Jeremiah was the son of Hilkiah the priest who lived in Anathoth in the land of Benjamin. He was, in today’s terms, a pastor’s son. He ministered from 627 BC when he was in his twenties to 538 BC, throughout the reigns of five kings. He was called to be a prophet while he was in his mother’s womb (Jer 1:5), and he never married according to God’s command (Jer 16:2). If we told our young adults, “Don’t marry and just work at the church instead,” they would speechlessly leave the church. God wanted Hosea to see His heart when He saw the Israelites forsake their faith and live as they will; so God ordered Hosea to marry a harlot. Are there any among us at church who could be like Hosea and obey God’s command to marry a harlot?
God instructed Jeremiah, saying,” If you love Me and the king, go to King Zedekiah and tell him he must surrender to Babylon in order for this nation to survive.” How impossible does this seem? How would you feel if I told you, “South Korea must surrender to North Korea in order for the nation to survive”? But Jeremiah did according to the word of God, and as a result, he was cast into the pit. If King Zedekiah had listened to Jeremiah, they would have served Babylon for about seven more years, but then rise as a nation again. However, he did not believe the man of God. In the end, his two sons were slaughtered before his very eyes before they were gouged out at Riblah, and he was dragged away in fetters to Babylon. It was only then he realized, “I should have listened to the words of the prophet Jeremiah.” “Should have” is the most frequently heard phrase in hell: “I should have believed when they evangelized,” “I should have welcomed them,” “I should have given more offering,” “I should have attended church diligently.”
Jeremiah was released and became a free man, but those who did not heed God’s words all died, had their houses burned to the ground, had their wives and daughters taken away, and their sons taken into Babylonian exile. When God speaks, we must listen. Jeremiah spoke to them four times, disclosing the reasons why (Jer 21:9; 37:21, 13-14; 38:19; 52:15), but to no avail. Jeremiah was able to prophesy at God’s command out of his genuine love for his nation and people. Beloved saints, believe that all fear will flee in the face of our love for our country and family. Love casts out fear (1 John 4:18). Refrain from saying you hate your spouse or child. Love your fellow church members. The love between church members is better than the love between siblings.
Beloved saints, betrayal, jealousy, hatred, pain, and sufferings were all passing through the pit that Joseph was thrown into. But tomorrow’s purpose was hidden in Joseph’s heart. He was trapped in a pit that no one knew of or understood. Nobody could have guessed that Joseph would become prime minister. Humankind survived because of Joseph, who was a foreshadowing of Jesus, the Messiah, through whom all humankind was saved. What a blessed pit indeed!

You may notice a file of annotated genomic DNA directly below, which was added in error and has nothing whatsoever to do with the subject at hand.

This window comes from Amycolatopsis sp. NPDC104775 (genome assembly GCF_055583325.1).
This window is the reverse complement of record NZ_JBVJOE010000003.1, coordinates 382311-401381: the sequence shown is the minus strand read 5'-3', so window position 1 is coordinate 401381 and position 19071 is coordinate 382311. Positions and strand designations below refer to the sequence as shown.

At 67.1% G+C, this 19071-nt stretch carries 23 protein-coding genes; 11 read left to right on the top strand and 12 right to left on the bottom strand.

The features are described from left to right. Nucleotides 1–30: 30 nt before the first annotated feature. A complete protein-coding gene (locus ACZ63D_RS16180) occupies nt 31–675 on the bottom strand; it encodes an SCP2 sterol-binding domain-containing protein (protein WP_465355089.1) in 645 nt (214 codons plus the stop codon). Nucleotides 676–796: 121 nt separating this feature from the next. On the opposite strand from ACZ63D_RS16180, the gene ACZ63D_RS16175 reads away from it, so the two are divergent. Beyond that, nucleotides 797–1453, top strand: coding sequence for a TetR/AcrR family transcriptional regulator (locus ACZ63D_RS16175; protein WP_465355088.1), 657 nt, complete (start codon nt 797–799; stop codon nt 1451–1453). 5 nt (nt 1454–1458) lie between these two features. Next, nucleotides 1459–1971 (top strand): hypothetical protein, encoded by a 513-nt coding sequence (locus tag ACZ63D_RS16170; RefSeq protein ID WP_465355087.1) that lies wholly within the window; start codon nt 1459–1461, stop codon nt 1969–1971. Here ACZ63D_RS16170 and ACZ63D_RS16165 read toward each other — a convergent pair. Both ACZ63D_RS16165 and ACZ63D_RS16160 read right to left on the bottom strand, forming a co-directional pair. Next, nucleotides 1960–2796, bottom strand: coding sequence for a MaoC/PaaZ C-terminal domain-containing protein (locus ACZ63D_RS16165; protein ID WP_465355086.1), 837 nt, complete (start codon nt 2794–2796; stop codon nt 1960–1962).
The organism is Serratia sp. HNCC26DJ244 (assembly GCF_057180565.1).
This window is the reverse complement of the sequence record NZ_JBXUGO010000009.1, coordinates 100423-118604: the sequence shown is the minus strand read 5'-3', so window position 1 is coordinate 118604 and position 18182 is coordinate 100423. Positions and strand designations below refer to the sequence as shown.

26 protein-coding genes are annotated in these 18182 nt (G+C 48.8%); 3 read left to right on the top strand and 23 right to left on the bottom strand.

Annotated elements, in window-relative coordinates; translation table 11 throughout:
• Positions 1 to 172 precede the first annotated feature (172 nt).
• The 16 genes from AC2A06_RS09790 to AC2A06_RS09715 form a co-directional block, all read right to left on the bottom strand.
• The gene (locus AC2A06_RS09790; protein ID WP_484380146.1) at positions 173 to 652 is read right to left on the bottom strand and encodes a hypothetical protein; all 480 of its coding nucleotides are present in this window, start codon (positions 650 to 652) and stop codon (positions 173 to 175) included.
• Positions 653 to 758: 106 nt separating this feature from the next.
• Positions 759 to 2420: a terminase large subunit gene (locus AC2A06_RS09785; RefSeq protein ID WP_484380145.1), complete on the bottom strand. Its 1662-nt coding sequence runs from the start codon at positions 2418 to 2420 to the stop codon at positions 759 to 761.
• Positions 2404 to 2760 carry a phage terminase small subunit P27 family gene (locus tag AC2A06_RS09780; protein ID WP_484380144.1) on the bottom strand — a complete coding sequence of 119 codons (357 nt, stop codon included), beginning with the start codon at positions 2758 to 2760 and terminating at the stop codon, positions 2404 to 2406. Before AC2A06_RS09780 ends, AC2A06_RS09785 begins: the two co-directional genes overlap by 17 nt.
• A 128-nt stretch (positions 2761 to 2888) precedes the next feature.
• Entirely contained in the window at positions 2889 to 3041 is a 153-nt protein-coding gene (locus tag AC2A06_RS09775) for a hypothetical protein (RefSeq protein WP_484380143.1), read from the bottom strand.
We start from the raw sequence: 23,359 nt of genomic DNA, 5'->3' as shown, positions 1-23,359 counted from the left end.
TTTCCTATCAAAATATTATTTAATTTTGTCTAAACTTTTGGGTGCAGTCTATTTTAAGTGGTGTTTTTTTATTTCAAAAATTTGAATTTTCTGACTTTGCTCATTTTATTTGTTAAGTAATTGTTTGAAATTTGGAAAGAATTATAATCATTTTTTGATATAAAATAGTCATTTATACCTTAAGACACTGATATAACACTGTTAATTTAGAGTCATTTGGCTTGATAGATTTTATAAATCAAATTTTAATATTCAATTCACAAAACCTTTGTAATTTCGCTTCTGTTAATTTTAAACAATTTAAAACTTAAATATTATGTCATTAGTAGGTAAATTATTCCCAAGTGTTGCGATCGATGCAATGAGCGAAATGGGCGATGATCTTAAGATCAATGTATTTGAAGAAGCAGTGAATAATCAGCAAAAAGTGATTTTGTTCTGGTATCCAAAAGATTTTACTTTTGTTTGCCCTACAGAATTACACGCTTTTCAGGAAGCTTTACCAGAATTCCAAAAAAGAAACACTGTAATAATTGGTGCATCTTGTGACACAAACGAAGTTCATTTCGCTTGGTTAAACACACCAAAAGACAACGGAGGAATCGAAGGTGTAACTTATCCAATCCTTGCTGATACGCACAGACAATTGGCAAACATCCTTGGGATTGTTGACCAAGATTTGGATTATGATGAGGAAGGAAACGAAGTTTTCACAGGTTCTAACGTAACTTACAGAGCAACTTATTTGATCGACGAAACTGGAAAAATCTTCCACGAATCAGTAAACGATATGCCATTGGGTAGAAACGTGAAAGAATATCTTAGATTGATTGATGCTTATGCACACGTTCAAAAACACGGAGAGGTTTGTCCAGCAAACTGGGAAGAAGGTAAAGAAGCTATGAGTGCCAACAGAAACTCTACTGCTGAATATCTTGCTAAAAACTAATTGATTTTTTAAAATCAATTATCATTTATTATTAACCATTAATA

Daniel’s pit symbolizes the integrity of faith; it signifies the removal of all idols. The idols of the heart, the idols of the flesh—anything loved more than God—must all be severed. Job confessed, “My heart did not become secretly enticed when I saw the sun shone or the moon going in splendor” (Job 31:26-27). This shows that Job’s love for God exceeded his love for the sun and moon. To love anything more than God would be a betrayal (Job 31:28). Our love for money must be within the bounds of believing faith in Jesus. Abandoning Jesus for wealth is a sin and leads to terrifying judgment. In the pit, Daniel came to understand the word, that he had to rid himself of all his idols one by one until his dying day. What a blessing it would be, to have the faith that says, “Jesus, You are the only One for me! Please seal my heart with Your right hand so that this determination will never change!” I pray upon you in the name of the Lord that the saints will rid themselves of all idols, whose very existence is displeasing to God.
Job 33:28-30 “‘He has redeemed my soul from going to the pit, and my life shall see the light.’ “Behold, God does all these oftentimes with men, to bring back his soul from the pit, that he may be enlightened with the light of life.”
No matter what dark and deep pit the future may hold, it is the pit that holds tomorrow’s hope. Believing that the pit was given to bless and awaken us, let us give thanksgiving to God. Do not fret or grumble in prayer, saying, “I’m doing my best to believe in You. I’m even attending dawn services. God, You’re being too much. Why do You let me suffer?” It is this moment that God loves most and draws nearest to you. Believe that when you overcome this, God will be overjoyed, saying, “That’s my child of faith right there!” He delivers you and is with you. May we realize that when we are groaning in pain, Jesus is the One who comes and suffers in our place.
Isaiah 63:9 In all their affliction He was afflicted, and the angel of His presence saved them; in His love and in His mercy He redeemed them, and He lifted them and carried them all the days of old.
Today’s hardships are a pit of suffering. It is a place of testing. But it is there to empower us to cast off all the afflictions and heartaches which we could not previously seem to cut off, despite our prayers and best efforts to do so. I pray upon you in the name of the Lord that you believe this in faith and with thanksgiving.
Rev. Abraham Park, February 26, 2006
(Lord’s day, 3rd service)
*This post can also be read in 'Champyungan'. (http://champyungan.com/en/)